Buffalo budget hearing draws few speakers
It was a small house Thursday night, as the Buffalo Common Council held a budget hearing on Mayor Byron Brown's proposed $494 million spending plan. The event usually draws sparse attendance and the actual budget was little discussed. One speaker wanted the council members to push city schools to give more help to home-schooled families.
From the Masten District, Franklin Redd said city schools need to step in and help families.
"The district has the ability to include home-schooled students on at least a fundamental level, when you consider student ID or student bus pass," said Redd. "Student bus pass for home school students releases them to be able to go to places in this city, such as Burchfield-Penney, Albright Knox, Zoo, Science Museum."
Redd said he can afford services for his children, but without help from the district, many other families cannot afford the same services and access. Council President Darius Pridgen said state law bars the city from putting much pressure on city schools to do something.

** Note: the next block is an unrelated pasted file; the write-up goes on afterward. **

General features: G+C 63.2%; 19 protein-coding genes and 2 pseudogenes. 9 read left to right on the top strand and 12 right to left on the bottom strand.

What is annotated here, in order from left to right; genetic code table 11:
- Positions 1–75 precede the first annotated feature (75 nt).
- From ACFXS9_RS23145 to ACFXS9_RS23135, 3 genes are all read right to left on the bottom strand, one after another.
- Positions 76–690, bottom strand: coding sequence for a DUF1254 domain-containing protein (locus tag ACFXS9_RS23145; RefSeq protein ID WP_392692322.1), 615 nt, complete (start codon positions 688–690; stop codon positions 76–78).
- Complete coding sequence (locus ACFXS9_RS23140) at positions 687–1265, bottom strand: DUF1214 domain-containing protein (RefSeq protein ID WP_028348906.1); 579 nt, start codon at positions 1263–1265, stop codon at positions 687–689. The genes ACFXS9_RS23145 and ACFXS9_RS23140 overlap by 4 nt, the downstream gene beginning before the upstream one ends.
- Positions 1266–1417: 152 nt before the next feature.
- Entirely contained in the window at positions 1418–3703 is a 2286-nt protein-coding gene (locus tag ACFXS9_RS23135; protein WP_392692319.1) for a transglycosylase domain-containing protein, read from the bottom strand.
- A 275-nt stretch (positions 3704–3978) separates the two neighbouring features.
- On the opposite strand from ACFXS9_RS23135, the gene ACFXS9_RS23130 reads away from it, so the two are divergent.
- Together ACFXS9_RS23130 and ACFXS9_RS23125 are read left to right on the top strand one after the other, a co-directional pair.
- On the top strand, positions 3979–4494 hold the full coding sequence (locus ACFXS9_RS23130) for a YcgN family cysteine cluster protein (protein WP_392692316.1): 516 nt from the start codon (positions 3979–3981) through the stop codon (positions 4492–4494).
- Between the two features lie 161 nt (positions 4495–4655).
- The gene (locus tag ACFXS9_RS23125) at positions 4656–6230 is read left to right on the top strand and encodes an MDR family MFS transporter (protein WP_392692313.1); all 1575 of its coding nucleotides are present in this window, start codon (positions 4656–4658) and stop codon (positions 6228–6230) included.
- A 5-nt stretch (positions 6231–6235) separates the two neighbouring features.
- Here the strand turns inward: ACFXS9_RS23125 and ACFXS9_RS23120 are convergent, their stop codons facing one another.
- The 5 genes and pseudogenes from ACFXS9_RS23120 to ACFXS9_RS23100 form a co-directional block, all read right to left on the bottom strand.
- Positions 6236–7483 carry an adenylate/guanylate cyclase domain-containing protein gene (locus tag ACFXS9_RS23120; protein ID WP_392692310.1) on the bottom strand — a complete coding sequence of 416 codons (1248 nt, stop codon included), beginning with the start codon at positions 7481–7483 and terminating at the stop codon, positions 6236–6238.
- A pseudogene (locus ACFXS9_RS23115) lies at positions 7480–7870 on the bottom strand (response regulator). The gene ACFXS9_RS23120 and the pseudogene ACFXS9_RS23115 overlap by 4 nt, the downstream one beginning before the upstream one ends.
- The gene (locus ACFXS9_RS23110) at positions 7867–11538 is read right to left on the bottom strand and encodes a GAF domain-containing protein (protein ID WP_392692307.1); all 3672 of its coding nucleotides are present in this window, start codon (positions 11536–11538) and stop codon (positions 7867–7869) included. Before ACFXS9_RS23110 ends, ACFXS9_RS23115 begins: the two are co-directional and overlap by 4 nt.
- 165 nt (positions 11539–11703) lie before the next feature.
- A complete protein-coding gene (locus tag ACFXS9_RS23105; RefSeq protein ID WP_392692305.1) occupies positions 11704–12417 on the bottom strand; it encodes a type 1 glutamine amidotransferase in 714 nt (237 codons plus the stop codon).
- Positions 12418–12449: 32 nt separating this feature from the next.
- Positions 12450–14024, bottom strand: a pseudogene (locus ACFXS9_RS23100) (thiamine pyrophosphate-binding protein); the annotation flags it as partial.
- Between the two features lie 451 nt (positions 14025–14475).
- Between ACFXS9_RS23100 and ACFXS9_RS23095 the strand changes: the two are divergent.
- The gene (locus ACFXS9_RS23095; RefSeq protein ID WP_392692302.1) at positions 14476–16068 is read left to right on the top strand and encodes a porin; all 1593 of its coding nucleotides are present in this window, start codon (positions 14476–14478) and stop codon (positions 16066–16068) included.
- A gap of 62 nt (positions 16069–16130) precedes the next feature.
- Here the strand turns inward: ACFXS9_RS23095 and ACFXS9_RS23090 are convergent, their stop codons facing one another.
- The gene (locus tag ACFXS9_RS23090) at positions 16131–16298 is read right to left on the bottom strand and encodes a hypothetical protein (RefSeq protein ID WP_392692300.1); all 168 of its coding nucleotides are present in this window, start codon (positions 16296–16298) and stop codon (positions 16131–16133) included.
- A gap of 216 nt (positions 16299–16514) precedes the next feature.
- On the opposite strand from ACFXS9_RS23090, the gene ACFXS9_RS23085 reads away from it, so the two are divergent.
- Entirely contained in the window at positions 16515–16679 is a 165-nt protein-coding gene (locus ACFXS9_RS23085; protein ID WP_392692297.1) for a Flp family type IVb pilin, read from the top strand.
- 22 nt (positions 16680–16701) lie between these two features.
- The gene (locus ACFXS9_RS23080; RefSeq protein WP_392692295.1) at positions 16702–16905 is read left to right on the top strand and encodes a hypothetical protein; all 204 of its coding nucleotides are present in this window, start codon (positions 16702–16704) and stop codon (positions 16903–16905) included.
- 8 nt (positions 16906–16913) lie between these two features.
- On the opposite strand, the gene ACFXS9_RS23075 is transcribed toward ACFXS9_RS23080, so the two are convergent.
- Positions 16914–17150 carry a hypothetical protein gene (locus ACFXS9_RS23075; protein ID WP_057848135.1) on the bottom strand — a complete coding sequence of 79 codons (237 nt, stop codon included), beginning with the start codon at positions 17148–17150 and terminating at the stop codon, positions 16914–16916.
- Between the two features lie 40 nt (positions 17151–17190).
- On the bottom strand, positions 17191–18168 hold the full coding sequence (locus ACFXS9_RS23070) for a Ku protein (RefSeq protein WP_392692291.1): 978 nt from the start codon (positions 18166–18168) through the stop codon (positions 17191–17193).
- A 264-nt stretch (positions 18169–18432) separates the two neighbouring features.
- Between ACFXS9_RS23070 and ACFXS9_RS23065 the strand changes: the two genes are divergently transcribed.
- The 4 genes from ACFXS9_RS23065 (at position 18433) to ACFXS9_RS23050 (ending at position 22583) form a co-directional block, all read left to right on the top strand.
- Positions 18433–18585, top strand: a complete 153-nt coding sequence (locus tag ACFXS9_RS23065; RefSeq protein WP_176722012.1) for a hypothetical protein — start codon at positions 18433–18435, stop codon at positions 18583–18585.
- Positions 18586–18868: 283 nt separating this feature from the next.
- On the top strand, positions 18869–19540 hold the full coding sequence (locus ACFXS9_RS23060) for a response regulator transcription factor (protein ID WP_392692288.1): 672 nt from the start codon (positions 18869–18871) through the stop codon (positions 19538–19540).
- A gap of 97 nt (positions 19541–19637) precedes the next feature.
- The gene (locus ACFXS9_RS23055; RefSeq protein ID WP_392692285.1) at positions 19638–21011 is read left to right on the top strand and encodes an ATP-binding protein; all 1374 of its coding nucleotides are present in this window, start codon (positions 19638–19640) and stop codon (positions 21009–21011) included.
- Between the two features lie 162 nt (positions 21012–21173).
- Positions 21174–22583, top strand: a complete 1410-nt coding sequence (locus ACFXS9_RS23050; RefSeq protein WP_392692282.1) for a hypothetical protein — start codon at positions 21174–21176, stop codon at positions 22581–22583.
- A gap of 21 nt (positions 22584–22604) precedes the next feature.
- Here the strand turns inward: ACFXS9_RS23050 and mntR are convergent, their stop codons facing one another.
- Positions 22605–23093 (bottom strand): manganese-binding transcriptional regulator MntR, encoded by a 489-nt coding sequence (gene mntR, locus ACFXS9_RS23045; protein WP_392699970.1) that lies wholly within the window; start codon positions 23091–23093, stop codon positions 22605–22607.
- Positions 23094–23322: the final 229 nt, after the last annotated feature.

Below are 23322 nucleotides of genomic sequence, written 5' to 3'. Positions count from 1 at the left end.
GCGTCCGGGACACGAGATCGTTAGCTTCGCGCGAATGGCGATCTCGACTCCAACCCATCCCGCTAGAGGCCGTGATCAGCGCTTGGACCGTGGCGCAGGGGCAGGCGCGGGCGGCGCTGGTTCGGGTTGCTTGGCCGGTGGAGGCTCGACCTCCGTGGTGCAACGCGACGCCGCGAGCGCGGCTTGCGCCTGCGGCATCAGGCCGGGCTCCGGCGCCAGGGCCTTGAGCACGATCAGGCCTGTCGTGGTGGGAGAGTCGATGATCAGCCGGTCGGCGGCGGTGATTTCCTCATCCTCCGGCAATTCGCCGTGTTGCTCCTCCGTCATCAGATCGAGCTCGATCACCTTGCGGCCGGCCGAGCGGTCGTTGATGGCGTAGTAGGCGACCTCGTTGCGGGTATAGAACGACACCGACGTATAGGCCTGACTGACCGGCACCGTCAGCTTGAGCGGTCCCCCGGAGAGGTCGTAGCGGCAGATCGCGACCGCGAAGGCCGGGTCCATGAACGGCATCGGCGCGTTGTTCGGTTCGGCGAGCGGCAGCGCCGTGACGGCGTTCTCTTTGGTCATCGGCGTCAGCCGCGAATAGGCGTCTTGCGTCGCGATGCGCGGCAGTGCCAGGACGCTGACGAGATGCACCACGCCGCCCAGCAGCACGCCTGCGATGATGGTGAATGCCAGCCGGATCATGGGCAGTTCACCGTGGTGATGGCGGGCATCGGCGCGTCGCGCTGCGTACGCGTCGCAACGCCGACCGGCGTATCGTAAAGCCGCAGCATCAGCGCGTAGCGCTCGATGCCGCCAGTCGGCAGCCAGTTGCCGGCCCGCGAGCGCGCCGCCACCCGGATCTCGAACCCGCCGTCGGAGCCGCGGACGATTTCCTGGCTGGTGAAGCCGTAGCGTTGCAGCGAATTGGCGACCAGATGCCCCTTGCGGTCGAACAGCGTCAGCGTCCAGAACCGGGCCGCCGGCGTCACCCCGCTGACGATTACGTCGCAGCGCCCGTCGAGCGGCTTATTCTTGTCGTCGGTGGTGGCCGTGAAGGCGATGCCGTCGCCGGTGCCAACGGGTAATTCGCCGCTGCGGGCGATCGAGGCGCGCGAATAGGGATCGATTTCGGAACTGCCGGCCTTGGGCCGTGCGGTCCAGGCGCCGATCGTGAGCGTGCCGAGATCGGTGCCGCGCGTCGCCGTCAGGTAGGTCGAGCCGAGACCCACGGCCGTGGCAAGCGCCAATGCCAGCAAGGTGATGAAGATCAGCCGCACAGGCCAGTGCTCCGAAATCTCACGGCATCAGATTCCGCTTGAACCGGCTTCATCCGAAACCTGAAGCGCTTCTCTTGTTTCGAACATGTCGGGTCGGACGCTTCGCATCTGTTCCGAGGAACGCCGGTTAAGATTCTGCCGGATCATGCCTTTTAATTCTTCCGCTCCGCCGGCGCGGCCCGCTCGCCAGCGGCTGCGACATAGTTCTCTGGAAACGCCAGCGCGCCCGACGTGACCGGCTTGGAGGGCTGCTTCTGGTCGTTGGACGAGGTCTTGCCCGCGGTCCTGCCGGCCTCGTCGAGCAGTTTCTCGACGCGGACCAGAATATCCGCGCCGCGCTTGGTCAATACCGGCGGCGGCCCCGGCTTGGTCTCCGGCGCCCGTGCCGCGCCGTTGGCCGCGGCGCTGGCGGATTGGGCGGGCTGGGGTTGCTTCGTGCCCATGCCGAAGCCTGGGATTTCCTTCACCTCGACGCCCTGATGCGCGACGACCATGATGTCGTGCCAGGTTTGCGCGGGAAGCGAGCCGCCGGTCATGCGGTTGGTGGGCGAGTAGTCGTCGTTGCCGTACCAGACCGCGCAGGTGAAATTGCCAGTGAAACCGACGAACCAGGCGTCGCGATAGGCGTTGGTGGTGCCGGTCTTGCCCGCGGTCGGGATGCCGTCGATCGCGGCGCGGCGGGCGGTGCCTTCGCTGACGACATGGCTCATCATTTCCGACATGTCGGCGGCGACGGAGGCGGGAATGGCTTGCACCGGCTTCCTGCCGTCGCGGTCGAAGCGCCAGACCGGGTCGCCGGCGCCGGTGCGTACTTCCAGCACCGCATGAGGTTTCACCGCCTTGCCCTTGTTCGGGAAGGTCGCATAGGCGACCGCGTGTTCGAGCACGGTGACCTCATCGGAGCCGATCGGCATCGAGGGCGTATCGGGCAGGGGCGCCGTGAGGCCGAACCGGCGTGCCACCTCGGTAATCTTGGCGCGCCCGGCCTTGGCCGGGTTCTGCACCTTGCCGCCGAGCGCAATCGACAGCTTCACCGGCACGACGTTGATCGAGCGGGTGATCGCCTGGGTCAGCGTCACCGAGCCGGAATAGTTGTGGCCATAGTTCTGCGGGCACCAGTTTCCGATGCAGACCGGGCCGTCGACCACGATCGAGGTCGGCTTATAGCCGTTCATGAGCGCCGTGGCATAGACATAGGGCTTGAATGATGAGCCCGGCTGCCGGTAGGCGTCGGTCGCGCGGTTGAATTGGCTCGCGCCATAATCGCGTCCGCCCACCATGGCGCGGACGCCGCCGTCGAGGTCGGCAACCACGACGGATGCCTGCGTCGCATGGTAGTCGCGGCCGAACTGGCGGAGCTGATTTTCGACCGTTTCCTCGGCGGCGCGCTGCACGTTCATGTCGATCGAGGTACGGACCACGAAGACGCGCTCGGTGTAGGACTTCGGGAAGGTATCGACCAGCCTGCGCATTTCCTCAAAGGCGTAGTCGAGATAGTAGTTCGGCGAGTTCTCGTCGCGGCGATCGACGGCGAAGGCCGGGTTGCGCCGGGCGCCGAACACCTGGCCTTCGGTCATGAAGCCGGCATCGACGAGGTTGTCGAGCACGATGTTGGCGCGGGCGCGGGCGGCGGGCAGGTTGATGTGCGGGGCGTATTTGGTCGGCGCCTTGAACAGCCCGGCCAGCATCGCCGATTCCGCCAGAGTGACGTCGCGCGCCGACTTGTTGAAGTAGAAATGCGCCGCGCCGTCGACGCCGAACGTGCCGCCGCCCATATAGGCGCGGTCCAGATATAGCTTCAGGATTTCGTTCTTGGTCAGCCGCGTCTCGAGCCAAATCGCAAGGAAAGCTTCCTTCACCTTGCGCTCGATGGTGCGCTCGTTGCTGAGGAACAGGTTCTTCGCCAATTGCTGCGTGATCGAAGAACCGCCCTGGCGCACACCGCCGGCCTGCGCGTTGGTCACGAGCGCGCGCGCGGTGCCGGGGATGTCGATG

Other speakers wanted the Common Council to continue the pilot program in participatory budgeting, letting citizens vote on what to spend some city dollars. Sydney Brown said the program worked well in the first year and would work better expanded.
"If we had $4 million allocated to participatory budgeting, where we could have an executive director, where we could have staff numbers, where we could have a budget to fund for media and to really engage people, participatory budgeting would have far exceeded what we did and we did a heck of a job without having those fundings," said Brown.
Majority Leader David Rivera said he is willing to put some of his spending into the participatory process if council members decide to continue it for a second year.
Speaker Eddie Jones said small sums would help the city's youngest residents, like improvements to a playground near Buffalo State College. Jones would like some city money to go into parks, like a playground near Buff State.
"The schools are getting done. Universities are getting done. The Medical Campus is getting done. Downtown is getting done. Different parts of the community, work is getting done. That's all work. With no play, we have nothing but stress," said Jones.
The playground is near the boundary line between David Rivera's Niagara District and Joe Golombek's North District. The two agreed to talk about what could be done.